Actonomy was at the yearly Recruitment Tech Event 2019 in Amsterdam. Some 450 attendees enjoyed keynote speeches and got in touch with top notch providers of recruitment tools. Hot topic of the day: artificial intelligence and robots. But shouldn’t we look a bit further? Here are the main findings of the day…
Amsterdôme, the circular economy event location just outside the centre of Amsterdam, November 21st: the perfect location for the fifth edition of ‘Recruitment Tech Event’, a yearly event organized by Recruitment Tech. Martijn Hemminga, founder of Recruitment Tech and organizer of the event, is clear about the goals:
‘we want to be like curators, and provide a map of the recruitment technology landscape to recruiters. For many of them, technology is far from their core business, but they need to know what is going on, and what they can expect from technology in their current and future work.’
Knowing this, the keynote by Megan Marie Butler from CognitionX was far from surprising: the future will be driven by AI. She gave a roundup of what is possible with AI in recruiting. Nice to see and hear, but nothing new. Already 15 years ago, Actonomy started implementing Artificial Intelligence in its smart searching and matching software. In these days, ‘AI’ was nothing more but a scifi-like notion. Conclusion: AI is far from new in HR, as Actonomy has been pioneering in this field.
Fuzzy fancy faces
Elin Öberg Mårtenzon, the Swedish (singing! There is more than Abba in Sweden, that is) CEO at Tengaï, introduced what she firmly believes to be the best example of what AI can mean in recruitment tooling: her ‘ready to be launched on the market’ ‘Tengaï Unbiased’. Tengaï is a robot with human looks (a nice looking lady head) taking live recruitment interviews without biases of gender, race, looks, … ‘Interviews suck, they discriminate’, Mårtenzon argues. ‘Tengaï does not.’ Quite an impressive keynote speech, indeed. But the question is: aren’t we putting too much emphasis on the technological side, slipping away from the real added values AI can offer to recruiting? Do we need a talking head to bring our recruitment to the next level? Chatbots can do the same unbiased interviewing without the fuzz of fancy faces. Beware: technology should be (much) more than just a ‘nice to have’.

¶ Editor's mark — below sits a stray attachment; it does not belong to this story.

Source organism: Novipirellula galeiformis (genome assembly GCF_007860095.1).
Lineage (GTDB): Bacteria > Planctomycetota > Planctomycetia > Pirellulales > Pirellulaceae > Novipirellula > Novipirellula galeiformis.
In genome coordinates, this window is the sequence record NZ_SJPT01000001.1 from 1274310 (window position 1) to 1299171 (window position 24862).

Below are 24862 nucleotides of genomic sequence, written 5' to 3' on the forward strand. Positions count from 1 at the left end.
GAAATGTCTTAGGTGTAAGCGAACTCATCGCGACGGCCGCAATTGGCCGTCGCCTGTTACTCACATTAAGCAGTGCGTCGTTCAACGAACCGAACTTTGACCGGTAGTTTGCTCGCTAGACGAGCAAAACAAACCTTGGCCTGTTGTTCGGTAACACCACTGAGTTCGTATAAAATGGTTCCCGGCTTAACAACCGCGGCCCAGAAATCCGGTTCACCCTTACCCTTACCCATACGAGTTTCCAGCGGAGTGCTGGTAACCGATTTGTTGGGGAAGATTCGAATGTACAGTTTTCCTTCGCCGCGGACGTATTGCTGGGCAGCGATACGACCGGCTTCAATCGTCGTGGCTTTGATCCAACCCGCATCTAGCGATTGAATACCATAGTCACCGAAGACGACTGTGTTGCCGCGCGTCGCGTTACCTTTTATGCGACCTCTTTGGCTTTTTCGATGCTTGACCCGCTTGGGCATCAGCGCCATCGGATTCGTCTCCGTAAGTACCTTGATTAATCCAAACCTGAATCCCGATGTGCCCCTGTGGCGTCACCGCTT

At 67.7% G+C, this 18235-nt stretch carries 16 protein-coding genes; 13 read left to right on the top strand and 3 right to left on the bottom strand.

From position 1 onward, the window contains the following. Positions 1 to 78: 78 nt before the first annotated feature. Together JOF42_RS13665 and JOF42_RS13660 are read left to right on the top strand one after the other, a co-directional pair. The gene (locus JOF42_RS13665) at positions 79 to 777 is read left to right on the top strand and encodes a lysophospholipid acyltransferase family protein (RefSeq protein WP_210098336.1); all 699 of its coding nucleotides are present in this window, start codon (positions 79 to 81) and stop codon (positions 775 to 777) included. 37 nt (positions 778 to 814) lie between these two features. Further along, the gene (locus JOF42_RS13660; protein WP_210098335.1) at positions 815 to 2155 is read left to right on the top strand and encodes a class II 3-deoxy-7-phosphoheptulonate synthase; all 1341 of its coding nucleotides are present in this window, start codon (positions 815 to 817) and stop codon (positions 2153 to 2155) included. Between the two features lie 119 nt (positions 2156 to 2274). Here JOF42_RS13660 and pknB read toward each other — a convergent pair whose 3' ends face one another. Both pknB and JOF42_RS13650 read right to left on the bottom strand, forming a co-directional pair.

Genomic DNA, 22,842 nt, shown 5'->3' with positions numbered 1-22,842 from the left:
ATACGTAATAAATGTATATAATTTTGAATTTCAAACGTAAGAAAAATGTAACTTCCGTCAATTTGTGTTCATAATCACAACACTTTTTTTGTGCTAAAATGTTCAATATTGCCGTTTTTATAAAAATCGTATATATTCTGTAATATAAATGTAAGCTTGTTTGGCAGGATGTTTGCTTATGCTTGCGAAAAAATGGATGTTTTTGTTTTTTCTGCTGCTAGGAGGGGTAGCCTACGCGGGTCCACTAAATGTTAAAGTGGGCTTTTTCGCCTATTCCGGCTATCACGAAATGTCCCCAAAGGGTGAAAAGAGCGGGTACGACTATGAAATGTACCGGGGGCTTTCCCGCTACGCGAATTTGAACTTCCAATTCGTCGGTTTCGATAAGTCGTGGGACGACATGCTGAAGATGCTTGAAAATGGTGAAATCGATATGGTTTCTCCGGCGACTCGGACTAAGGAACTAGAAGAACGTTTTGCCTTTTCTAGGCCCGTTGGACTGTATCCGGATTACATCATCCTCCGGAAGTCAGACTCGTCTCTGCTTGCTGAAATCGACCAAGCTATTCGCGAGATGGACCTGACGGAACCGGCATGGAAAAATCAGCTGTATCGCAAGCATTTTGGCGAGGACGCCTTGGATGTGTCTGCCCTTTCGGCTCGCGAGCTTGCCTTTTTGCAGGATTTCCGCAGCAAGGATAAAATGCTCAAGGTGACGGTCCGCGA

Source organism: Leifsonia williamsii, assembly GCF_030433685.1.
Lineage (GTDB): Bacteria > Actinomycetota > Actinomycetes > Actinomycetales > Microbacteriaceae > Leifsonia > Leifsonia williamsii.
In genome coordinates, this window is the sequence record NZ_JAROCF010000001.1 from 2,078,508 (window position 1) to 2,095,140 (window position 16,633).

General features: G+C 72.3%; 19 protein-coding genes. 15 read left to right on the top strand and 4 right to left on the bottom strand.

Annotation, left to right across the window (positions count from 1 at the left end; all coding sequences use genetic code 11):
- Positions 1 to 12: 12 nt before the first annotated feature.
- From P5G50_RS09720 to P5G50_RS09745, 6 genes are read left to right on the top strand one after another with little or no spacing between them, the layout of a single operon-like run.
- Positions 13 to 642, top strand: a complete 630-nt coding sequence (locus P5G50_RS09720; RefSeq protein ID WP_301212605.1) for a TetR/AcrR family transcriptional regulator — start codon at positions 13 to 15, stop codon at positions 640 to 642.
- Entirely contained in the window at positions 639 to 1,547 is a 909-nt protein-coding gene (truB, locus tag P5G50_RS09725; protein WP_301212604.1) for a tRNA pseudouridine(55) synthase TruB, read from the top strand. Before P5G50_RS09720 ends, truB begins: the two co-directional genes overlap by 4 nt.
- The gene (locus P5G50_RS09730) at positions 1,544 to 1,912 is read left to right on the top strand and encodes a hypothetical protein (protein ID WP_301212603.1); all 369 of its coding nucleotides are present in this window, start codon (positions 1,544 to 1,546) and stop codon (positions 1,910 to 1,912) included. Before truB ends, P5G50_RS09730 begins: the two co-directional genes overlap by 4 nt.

Actonomy does firmly believe the future of AI in HR goes further. Filip De Geijter, CEO at Actonomy, gave a break-out session entitled ‘Passende kandidaten vinden dankzij AI’ (finding suitable candidates thanks to AI). His message: AI sometimes is a hype. To really have AI in your processes, you need three conditions to be fulfilled: data analytics, machine learning & predictions, and finally taking decisions. In a next blog post, we will zoom in on his vision on AI in recruitment.
Another interesting break-out sessions was given by Broes Sanders from Roularta, Belgium. In addition to the semantic searching technology from Actonomy, Roularta is implementing the cultural matching technology provided by CompanyMatch: a tool to match the cultural values of a company to the ones from the candidate. ‘A good match deals with more than just hard skills. What about the personality and the style? In our online recruitment portal regiotalent.be we want to offer a ‘total match’, where cultural elements are important as well’, Sanders says.
Apart from the many other break-out sessions and loads of personal contacts between tool providers and recruiters, the overall sentiment is clear: technology goes fast, and it may take a while for the recruiters to realize where the real added value of technology can be found. It’s more than just using some fuzz terms like ‘Artificial Intelligence’. An event such as ‘Recruitment Tech Event’ is the ideal spot to tune all violins: those from the technology and the recruitment people.
Finally, some good breaking news: Recruitment Tech will host its first Belgian Recruitment Tech Demo Day in Mechelen. Mark the date in your agenda: October 15th 2020, Vandervalk Hotel Mechelen. Be there. Actonomy will be there as well.